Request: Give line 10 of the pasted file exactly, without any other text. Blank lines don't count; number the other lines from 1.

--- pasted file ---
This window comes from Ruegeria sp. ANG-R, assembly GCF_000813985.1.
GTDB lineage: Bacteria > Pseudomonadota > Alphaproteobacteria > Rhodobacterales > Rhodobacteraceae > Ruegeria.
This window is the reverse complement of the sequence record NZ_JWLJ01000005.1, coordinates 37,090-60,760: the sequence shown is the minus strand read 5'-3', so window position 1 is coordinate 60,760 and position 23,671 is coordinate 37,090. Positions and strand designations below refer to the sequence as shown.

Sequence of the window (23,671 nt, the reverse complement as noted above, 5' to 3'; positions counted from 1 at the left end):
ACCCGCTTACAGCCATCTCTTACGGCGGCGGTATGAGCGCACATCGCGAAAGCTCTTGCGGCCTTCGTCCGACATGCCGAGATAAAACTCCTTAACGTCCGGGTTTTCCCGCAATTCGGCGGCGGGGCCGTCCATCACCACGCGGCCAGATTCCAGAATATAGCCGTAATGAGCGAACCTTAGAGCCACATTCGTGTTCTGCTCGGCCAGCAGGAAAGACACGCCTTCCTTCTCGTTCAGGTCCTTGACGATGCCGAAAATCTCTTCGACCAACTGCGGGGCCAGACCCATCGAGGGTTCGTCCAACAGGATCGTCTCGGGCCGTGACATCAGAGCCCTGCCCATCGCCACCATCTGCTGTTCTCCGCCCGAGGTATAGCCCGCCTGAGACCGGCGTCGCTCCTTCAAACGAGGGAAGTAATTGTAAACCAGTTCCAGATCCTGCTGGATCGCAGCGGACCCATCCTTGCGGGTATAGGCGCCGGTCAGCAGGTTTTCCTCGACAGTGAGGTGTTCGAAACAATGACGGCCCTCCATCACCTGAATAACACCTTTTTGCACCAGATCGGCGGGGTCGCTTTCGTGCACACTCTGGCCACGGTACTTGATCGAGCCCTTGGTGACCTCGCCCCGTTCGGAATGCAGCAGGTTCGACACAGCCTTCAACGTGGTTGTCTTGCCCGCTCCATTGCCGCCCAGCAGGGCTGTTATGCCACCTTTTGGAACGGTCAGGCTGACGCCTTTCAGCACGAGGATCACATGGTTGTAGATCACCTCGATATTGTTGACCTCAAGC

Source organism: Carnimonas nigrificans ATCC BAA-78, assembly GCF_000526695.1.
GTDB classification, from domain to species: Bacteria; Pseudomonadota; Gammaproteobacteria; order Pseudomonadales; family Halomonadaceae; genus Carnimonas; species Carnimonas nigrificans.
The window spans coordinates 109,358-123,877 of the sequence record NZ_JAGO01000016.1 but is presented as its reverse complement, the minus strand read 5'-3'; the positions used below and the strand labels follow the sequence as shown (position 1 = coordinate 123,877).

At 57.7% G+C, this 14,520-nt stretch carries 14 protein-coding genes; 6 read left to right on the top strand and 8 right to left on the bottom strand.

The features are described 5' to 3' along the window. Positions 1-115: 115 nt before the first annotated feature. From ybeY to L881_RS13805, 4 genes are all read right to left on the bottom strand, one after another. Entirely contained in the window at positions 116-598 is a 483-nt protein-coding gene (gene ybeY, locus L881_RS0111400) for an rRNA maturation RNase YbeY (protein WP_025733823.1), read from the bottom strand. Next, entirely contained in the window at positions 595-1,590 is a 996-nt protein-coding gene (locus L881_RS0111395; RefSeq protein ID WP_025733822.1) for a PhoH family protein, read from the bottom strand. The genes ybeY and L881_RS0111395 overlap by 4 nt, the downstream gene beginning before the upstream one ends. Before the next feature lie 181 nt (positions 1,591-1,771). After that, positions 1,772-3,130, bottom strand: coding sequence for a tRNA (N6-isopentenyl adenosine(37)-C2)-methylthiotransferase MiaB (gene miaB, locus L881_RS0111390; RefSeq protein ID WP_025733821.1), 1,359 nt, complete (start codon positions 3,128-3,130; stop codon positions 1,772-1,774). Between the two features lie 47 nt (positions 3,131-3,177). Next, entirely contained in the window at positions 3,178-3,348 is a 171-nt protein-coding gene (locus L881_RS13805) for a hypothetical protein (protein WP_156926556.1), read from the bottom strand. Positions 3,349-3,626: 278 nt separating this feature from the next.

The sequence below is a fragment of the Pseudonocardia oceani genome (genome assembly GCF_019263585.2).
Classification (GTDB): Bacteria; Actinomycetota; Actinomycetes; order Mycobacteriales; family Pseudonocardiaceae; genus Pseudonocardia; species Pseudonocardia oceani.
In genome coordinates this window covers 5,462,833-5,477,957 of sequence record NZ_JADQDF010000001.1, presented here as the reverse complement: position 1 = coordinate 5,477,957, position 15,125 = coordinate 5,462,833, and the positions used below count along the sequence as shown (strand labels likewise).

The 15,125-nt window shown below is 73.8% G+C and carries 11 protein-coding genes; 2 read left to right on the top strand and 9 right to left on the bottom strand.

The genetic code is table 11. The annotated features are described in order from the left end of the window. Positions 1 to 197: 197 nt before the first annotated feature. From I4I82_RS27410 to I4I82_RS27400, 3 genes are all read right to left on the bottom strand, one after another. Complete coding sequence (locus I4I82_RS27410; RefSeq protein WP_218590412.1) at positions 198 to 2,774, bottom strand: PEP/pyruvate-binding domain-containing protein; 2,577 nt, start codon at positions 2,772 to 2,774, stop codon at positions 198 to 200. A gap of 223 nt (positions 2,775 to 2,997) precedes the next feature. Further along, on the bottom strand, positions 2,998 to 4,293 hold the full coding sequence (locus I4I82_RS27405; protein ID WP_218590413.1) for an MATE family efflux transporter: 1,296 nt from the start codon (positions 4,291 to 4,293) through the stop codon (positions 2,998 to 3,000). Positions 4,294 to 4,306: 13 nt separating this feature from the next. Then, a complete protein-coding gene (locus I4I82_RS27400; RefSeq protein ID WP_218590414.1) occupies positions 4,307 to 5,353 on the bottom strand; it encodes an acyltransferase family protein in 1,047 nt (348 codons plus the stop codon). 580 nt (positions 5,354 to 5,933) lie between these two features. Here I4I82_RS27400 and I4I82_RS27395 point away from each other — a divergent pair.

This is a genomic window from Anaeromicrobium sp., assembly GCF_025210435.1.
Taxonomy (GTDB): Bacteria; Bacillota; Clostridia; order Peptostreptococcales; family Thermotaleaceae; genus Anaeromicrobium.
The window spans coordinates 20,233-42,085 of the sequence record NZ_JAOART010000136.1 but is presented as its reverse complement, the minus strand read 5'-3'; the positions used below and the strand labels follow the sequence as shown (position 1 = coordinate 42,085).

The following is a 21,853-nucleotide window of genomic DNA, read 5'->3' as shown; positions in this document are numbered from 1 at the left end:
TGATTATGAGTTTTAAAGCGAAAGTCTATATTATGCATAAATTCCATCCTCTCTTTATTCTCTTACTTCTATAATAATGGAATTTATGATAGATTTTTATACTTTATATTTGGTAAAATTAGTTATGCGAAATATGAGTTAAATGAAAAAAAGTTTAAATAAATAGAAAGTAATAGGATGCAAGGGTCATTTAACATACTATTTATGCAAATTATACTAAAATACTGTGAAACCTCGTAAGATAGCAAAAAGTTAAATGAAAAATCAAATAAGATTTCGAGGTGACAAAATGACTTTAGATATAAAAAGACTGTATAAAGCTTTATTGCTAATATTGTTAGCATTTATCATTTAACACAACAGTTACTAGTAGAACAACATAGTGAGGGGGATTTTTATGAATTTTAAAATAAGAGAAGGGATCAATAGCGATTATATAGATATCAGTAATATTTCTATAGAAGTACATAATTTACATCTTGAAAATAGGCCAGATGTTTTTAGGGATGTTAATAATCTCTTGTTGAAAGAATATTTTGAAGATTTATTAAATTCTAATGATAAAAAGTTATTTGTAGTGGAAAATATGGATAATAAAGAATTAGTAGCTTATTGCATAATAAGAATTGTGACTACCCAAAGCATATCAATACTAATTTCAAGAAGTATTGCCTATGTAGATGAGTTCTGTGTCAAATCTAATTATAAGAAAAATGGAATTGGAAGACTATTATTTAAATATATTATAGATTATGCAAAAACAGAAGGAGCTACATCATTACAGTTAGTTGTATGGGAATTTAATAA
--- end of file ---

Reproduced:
The features are described 5' to 3' along the window. Positions 1-115: 115 nt before the first annotated feature. From ybeY to L881_RS13805, 4 genes are all read right to left on the bottom strand, one after another. Entirely contained in the window at positions 116-598 is a 483-nt protein-coding gene (gene ybeY, locus L881_RS0111400) for an rRNA maturation RNase YbeY (protein WP_025733823.1), read from the bottom strand. Next, entirely contained in the window at positions 595-1,590 is a 996-nt protein-coding gene (locus L881_RS0111395; RefSeq protein ID WP_025733822.1) for a PhoH family protein, read from the bottom strand. The genes ybeY and L881_RS0111395 overlap by 4 nt, the downstream gene beginning before the upstream one ends. Before the next feature lie 181 nt (positions 1,591-1,771). After that, positions 1,772-3,130, bottom strand: coding sequence for a tRNA (N6-isopentenyl adenosine(37)-C2)-methylthiotransferase MiaB (gene miaB, locus L881_RS0111390; RefSeq protein ID WP_025733821.1), 1,359 nt, complete (start codon positions 3,128-3,130; stop codon positions 1,772-1,774). Between the two features lie 47 nt (positions 3,131-3,177). Next, entirely contained in the window at positions 3,178-3,348 is a 171-nt protein-coding gene (locus L881_RS13805) for a hypothetical protein (protein WP_156926556.1), read from the bottom strand. Positions 3,349-3,626: 278 nt separating this feature from the next.